A collective voice for literature and languages in Scotland

Call for Three-Year Culture Budget

Culture Counts, the collective voice of Scotland’s cultural sector, has written to Fiona Hyslop MSP, the Cabinet Secretary for Economy, Fair Work and Culture, to ask for the announcement of a three-year culture budget in January 2021.

While Culture Counts members, which includes Literature Alliance Scotland, are aware that the Scottish Government has to manage annual uncertainty from Westminster over budget allocation, they do not believe that a three-year-agreement would be an unmanageable commitment for the Scottish Government to make. The letter also acknowledges that the level of Scottish Government investment in culture in Scotland is similar to other countries of its size.

The culture sector has experienced an awful year, with precarious-work quickly turning into no work for many. The high levels of precarious work that exist in the sector, caused in part by uncertainty and the inability to plan ahead, have a knock-on impact on its lack of diversity. The inability to plan ahead means organisations are less able to engage in sustainable partnerships across portfolio areas. Precarious work in the sector is a structural issue, linked to one-year funding arrangements from the Scottish Government.

Jennifer Hunter, Executive Leader, Culture Counts said:
 “While working on the crowd-sourced manifesto the issue of sustainability came up again and again. The sector’s ability to align with Sustainable Development Goals, the National Performance Framework and the Culture Strategy requires an absolute minimum of a three-year funding deal. The positive difference that certainty would make to a sector that’s been reeling with the uncertainty of Brexit for years and who are currently at the sharp-end of Covid-19 should not be underestimated. This, in my view, is not beyond the ability of the Scottish Government.”

Contact Andy Robertson, Communications Manager of Culture Counts
 on andy@culturecounts.scot

 

Notes to Editor

Culture Counts is the collective voice of Scotland’s cultural sector. Our members work collaboratively to place the arts, screen, heritage and creative industries at the heart of policy-making.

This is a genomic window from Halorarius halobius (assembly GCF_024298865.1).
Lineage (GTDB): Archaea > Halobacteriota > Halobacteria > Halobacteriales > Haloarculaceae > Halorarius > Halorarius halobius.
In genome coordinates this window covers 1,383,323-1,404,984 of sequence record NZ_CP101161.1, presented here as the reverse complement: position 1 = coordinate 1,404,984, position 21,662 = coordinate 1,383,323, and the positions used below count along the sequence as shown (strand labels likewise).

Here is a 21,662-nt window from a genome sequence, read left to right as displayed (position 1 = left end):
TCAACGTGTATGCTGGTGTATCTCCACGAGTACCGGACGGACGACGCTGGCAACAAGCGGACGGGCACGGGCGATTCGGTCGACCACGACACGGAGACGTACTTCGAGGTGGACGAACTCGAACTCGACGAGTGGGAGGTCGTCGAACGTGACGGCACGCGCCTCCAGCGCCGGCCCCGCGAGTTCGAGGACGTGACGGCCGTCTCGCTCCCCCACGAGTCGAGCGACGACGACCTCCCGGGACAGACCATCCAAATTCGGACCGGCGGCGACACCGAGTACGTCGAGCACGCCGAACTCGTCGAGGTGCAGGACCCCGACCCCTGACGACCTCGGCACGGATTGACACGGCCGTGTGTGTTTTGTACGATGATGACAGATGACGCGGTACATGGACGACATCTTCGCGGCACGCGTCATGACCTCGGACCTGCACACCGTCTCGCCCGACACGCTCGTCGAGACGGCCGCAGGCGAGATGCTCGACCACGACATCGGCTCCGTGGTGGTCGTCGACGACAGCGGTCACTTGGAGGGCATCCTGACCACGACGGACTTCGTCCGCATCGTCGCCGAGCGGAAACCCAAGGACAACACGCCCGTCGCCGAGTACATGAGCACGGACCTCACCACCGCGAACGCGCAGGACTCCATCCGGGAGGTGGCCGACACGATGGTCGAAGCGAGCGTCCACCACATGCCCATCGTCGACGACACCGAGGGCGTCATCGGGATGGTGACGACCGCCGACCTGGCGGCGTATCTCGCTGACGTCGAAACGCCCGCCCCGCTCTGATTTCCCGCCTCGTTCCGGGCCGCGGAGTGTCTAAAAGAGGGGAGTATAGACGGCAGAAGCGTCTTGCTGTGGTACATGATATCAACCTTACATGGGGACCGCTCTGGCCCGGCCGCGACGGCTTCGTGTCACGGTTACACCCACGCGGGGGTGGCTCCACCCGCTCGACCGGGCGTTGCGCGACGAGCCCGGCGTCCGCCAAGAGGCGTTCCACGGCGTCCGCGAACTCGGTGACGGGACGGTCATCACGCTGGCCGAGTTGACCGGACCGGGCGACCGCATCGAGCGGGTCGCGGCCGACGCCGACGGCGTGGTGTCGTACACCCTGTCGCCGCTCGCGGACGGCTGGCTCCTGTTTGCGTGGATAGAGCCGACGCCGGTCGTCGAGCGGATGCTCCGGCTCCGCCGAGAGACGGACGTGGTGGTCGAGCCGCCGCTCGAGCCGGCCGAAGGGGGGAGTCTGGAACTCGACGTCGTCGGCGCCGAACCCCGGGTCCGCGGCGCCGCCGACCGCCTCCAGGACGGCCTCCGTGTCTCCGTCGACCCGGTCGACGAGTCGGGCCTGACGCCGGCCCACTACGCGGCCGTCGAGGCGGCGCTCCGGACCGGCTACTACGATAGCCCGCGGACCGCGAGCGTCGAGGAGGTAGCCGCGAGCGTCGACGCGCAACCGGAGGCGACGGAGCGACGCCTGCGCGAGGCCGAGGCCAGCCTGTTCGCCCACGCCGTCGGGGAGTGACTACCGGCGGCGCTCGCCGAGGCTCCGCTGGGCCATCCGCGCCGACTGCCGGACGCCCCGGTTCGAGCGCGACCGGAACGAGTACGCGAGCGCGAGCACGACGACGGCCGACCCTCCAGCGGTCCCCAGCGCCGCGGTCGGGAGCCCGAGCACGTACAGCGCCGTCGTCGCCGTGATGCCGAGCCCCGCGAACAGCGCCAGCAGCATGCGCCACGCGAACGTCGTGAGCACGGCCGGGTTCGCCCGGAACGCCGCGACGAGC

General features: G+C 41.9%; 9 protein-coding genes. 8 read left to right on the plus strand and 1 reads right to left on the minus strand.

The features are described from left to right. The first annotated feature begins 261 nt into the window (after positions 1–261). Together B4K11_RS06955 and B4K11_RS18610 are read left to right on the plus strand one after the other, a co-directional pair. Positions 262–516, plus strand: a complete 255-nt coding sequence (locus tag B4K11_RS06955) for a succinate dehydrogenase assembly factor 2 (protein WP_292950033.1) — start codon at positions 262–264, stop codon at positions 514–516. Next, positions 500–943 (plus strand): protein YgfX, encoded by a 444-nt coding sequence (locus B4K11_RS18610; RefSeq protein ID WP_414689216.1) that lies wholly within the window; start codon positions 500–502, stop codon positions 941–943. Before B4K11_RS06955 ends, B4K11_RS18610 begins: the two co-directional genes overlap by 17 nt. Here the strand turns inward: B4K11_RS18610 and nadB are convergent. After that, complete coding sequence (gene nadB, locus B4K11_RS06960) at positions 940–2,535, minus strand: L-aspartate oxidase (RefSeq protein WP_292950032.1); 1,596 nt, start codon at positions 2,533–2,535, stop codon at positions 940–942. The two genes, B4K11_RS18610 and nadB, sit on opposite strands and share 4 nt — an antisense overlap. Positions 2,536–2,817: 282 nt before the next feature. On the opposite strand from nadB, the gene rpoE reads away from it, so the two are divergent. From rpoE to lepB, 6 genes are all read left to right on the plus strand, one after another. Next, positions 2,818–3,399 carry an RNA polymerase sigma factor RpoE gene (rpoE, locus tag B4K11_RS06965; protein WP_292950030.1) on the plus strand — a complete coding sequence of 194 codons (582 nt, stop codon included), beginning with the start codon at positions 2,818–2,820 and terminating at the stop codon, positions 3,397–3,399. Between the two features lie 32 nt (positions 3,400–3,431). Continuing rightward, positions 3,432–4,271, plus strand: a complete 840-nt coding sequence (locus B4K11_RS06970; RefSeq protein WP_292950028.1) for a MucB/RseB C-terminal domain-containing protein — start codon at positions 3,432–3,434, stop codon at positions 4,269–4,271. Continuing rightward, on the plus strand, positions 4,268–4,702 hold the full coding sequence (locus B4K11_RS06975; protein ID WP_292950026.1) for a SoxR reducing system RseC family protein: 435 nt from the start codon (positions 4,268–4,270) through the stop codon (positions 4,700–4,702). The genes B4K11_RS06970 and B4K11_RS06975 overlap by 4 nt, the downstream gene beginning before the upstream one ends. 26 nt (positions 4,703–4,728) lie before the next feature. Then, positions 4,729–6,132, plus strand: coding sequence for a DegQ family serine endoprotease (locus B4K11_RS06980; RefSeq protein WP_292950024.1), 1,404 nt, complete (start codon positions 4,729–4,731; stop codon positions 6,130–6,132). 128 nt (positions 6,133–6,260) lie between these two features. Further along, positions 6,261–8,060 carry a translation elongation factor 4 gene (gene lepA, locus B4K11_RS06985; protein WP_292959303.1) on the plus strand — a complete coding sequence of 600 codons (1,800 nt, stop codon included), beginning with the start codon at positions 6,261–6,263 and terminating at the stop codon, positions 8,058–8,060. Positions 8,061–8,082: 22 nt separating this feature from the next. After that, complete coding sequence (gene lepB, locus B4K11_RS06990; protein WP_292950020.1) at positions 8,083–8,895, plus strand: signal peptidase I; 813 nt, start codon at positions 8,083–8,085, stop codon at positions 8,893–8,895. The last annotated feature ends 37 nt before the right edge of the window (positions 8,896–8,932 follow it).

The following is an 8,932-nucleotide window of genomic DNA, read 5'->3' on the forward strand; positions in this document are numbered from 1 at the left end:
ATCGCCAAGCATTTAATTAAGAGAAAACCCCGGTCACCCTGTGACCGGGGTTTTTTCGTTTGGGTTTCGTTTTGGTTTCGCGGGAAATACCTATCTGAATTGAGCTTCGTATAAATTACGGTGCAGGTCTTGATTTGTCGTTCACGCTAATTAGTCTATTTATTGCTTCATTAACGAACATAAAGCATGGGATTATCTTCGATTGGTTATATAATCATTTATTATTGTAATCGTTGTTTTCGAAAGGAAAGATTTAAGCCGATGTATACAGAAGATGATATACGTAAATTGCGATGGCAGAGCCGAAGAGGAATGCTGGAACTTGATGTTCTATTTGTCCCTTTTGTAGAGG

@culturecounts

The Scottish Government’s budget will be published on 28 January 2021, Finance Secretary Kate Forbes has announced.
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The Crowd-Sourced Manifesto for Scottish Parliament Elections 2021 was published in November 2020 The manifesto has been crowd-sourced by Scotland’s culture sector. It identified 8 asks for the next Scottish Parliament & Scottish Government for the next five-year parliamentary term.
 https://culturecounts.scot/cultural-manifesto-2021

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December 16, 2020

Protect the culture budget – write to your MSP

We’re calling on our members – and Scotland’s literature and languages community – to take action and write to Finance Cabinet Secretary Derek Mackay MSP and their local MSP to urge them to protect the culture budget.

We must ensure MSPs understand that we want to live in a literary nation and it is their job to invest in and support the development of that literary nation.

Use the info we’ve supplied in this template letter – but also draw on your own experience and the difference festivals, books, libraries, literature programmes have made to your life, your family and your community.

This is important. It will only take 10 minutes. Please post or email your letter by Friday 1 December.

 

Contact details

Derek Mackay MSP
Cabinet Secretary for Finance and the Constitution
T4.07
The Scottish Parliament
Edinburgh EH99 1SP

Email: CabSecFC@gov.scot

Find your local MSP here: http://www.parliament.scot/msps.aspx

 

Below is our letter posted to Mr Mackay, from LAS Chair Peggy Hughes.

—-

Dear Derek,

Please protect Scotland’s culture budget

My name is Peggy Hughes, I am Chair of Literature Alliance Scotland, which represents the principal literature and languages organisations in Scotland, and I write to ask you to ensure continued financial support for literature programmes in Scotland in the forthcoming budget.

While I appreciate you face difficult decisions when balancing the budget, the argument for investment in culture is strong. Scotland’s arts and culture sector is one of the most efficient and dynamic in our nation: